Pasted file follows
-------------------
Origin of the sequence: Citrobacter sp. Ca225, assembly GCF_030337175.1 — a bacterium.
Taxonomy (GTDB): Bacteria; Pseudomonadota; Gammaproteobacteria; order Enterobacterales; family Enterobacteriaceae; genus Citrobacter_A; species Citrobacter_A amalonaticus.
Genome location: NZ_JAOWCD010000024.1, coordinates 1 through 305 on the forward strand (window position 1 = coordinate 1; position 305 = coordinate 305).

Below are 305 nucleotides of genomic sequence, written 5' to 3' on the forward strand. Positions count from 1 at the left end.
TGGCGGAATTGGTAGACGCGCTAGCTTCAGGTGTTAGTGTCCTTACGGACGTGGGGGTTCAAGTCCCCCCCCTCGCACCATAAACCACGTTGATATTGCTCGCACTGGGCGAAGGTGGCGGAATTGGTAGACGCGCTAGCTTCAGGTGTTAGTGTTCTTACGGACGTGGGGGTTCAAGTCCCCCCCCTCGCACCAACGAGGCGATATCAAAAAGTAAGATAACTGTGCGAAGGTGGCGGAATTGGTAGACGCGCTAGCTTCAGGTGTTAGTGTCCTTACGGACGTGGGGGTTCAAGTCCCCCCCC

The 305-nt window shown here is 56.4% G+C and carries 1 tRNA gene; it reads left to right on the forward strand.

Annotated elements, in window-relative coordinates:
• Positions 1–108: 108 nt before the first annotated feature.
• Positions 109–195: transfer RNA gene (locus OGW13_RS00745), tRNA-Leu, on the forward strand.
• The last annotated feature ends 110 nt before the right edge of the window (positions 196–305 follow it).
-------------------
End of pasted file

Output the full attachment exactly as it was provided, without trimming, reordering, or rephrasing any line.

Origin of the sequence: Citrobacter sp. Ca225, assembly GCF_030337175.1 — a bacterium.
Taxonomy (GTDB): Bacteria; Pseudomonadota; Gammaproteobacteria; order Enterobacterales; family Enterobacteriaceae; genus Citrobacter_A; species Citrobacter_A amalonaticus.
Genome location: NZ_JAOWCD010000024.1, coordinates 1 through 305 on the forward strand (window position 1 = coordinate 1; position 305 = coordinate 305).

Below are 305 nucleotides of genomic sequence, written 5' to 3' on the forward strand. Positions count from 1 at the left end.
TGGCGGAATTGGTAGACGCGCTAGCTTCAGGTGTTAGTGTCCTTACGGACGTGGGGGTTCAAGTCCCCCCCCTCGCACCATAAACCACGTTGATATTGCTCGCACTGGGCGAAGGTGGCGGAATTGGTAGACGCGCTAGCTTCAGGTGTTAGTGTTCTTACGGACGTGGGGGTTCAAGTCCCCCCCCTCGCACCAACGAGGCGATATCAAAAAGTAAGATAACTGTGCGAAGGTGGCGGAATTGGTAGACGCGCTAGCTTCAGGTGTTAGTGTCCTTACGGACGTGGGGGTTCAAGTCCCCCCCC

The 305-nt window shown here is 56.4% G+C and carries 1 tRNA gene; it reads left to right on the forward strand.

Annotated elements, in window-relative coordinates:
• Positions 1–108: 108 nt before the first annotated feature.
• Positions 109–195: transfer RNA gene (locus OGW13_RS00745), tRNA-Leu, on the forward strand.
• The last annotated feature ends 110 nt before the right edge of the window (positions 196–305 follow it).